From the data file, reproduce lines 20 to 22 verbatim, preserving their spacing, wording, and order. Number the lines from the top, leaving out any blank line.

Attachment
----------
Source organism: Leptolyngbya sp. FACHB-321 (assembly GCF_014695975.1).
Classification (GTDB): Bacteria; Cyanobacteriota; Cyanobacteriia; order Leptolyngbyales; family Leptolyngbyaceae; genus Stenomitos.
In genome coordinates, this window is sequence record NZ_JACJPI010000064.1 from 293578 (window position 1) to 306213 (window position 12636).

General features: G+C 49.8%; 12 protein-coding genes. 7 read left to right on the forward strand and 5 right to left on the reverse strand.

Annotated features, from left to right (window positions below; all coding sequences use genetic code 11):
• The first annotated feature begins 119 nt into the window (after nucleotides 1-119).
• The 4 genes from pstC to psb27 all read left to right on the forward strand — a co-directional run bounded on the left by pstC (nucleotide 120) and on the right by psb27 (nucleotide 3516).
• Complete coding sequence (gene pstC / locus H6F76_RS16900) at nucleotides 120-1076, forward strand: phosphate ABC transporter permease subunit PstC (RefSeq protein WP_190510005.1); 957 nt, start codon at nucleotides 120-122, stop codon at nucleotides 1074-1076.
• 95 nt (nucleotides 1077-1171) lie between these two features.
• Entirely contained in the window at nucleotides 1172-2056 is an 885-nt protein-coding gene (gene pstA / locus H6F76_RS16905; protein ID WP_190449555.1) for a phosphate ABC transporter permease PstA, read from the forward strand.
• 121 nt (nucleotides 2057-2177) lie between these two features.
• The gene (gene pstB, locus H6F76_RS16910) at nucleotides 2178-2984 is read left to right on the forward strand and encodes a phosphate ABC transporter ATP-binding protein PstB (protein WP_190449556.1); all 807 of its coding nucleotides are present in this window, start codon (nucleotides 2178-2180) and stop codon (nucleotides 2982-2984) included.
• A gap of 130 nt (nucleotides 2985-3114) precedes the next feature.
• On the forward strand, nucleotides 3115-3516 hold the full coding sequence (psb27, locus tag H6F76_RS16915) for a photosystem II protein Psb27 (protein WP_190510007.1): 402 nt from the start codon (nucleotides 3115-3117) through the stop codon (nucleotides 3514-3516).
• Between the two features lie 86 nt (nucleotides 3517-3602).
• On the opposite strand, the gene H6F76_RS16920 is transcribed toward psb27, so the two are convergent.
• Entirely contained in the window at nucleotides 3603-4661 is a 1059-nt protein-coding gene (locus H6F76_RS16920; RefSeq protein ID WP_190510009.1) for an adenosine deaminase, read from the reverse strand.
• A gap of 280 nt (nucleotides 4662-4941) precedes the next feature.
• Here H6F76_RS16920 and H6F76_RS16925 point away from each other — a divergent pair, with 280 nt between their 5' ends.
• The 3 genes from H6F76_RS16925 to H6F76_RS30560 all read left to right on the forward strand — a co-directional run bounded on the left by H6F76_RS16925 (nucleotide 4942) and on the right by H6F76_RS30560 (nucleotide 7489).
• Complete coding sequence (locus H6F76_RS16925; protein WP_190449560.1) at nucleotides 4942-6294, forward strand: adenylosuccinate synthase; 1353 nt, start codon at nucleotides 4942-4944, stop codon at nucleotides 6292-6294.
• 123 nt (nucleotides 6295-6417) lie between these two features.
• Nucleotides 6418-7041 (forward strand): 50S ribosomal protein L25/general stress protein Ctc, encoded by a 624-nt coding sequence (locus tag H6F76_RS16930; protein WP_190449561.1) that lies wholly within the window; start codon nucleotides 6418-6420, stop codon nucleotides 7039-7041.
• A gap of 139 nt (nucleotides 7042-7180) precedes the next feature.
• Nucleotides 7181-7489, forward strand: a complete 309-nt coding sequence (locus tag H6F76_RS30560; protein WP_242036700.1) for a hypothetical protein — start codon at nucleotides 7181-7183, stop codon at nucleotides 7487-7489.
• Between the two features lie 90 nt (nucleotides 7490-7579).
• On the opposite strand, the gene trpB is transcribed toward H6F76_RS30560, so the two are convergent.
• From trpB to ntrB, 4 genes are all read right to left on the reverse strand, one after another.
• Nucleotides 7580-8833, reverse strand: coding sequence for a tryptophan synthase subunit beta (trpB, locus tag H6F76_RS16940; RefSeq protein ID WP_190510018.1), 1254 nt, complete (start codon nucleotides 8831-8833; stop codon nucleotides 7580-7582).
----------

• The 3 genes from H6F76_RS16925 to H6F76_RS30560 all read left to right on the forward strand — a co-directional run bounded on the left by H6F76_RS16925 (nucleotide 4942) and on the right by H6F76_RS30560 (nucleotide 7489).
• Complete coding sequence (locus H6F76_RS16925; protein WP_190449560.1) at nucleotides 4942-6294, forward strand: adenylosuccinate synthase; 1353 nt, start codon at nucleotides 4942-4944, stop codon at nucleotides 6292-6294.
• 123 nt (nucleotides 6295-6417) lie between these two features.